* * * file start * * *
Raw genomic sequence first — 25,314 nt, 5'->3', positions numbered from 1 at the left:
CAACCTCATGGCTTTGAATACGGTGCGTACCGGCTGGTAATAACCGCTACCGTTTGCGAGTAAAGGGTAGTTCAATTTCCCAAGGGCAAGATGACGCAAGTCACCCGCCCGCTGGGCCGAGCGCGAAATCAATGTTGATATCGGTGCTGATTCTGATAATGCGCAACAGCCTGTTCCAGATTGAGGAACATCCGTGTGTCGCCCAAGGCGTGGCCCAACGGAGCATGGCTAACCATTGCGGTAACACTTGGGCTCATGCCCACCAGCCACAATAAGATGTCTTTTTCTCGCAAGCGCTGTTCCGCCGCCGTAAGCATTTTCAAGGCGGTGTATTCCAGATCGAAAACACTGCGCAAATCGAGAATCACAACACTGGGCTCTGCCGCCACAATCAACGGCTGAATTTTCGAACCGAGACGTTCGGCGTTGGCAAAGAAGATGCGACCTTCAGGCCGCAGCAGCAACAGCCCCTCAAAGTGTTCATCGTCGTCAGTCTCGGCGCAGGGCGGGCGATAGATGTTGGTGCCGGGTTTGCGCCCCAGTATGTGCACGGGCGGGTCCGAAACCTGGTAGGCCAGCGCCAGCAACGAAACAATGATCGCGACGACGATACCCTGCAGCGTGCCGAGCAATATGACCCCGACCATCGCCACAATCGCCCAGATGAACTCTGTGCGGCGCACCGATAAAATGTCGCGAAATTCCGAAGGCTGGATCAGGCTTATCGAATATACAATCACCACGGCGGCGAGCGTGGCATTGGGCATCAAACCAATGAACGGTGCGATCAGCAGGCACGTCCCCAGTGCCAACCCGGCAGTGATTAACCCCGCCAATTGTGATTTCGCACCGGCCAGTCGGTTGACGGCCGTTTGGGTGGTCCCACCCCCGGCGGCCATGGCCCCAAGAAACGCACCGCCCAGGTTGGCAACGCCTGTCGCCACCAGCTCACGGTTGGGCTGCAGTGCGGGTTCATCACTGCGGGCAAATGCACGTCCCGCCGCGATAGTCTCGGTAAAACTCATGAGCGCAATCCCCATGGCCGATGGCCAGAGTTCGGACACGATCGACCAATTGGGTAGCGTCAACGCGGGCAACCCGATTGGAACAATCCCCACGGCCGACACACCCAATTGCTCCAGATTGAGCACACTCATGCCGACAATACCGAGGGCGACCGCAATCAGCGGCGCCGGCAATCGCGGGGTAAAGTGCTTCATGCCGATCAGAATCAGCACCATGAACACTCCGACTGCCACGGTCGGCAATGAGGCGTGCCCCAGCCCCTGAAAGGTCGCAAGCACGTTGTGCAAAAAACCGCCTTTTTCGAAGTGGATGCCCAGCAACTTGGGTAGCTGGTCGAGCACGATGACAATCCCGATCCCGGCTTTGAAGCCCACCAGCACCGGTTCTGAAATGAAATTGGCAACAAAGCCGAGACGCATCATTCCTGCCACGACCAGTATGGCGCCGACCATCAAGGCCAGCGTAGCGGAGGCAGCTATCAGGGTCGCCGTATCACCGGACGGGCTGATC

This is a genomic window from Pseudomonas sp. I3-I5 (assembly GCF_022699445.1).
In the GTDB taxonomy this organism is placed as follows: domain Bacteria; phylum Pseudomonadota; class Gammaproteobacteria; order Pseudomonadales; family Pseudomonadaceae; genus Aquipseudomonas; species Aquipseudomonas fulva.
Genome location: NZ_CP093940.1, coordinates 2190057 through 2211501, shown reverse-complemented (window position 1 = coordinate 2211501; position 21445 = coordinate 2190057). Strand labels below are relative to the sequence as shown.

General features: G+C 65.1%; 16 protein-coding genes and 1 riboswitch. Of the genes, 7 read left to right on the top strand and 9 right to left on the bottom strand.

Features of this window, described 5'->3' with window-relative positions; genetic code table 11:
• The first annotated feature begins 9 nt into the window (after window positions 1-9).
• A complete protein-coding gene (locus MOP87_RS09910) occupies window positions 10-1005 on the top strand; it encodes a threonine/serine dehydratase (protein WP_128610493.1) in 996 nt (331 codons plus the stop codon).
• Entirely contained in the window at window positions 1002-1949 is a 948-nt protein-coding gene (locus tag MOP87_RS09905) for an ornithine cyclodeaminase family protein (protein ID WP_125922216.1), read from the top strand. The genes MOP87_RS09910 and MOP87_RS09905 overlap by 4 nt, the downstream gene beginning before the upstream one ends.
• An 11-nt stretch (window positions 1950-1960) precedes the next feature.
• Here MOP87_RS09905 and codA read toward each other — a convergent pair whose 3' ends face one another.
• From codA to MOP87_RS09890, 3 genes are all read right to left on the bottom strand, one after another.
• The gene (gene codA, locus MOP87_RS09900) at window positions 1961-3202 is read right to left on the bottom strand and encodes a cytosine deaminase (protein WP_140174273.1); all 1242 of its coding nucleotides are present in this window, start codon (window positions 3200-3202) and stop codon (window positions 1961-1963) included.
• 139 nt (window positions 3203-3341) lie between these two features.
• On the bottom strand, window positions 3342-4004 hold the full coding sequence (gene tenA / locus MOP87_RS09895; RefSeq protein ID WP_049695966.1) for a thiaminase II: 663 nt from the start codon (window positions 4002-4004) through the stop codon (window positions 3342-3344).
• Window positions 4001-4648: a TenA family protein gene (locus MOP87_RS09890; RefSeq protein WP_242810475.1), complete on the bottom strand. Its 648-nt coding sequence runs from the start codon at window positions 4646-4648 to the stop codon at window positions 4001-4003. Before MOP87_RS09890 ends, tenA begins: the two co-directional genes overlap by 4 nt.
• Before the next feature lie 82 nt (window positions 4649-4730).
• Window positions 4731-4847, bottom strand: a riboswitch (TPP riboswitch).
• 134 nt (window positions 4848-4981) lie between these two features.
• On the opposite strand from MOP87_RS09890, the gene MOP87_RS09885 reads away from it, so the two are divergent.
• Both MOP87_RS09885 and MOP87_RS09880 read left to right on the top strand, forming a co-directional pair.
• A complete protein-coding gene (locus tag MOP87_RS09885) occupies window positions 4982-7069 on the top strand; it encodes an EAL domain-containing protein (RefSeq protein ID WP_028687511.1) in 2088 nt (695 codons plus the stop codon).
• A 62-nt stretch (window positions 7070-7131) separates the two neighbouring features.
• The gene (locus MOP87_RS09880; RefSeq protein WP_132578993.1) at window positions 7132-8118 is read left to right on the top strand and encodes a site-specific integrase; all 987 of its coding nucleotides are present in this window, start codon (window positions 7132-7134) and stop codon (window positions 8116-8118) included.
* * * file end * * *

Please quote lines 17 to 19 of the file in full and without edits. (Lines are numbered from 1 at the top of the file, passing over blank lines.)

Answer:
• Window positions 4001-4648: a TenA family protein gene (locus MOP87_RS09890; RefSeq protein WP_242810475.1), complete on the bottom strand. Its 648-nt coding sequence runs from the start codon at window positions 4646-4648 to the stop codon at window positions 4001-4003. Before MOP87_RS09890 ends, tenA begins: the two co-directional genes overlap by 4 nt.
• Before the next feature lie 82 nt (window positions 4649-4730).
• Window positions 4731-4847, bottom strand: a riboswitch (TPP riboswitch).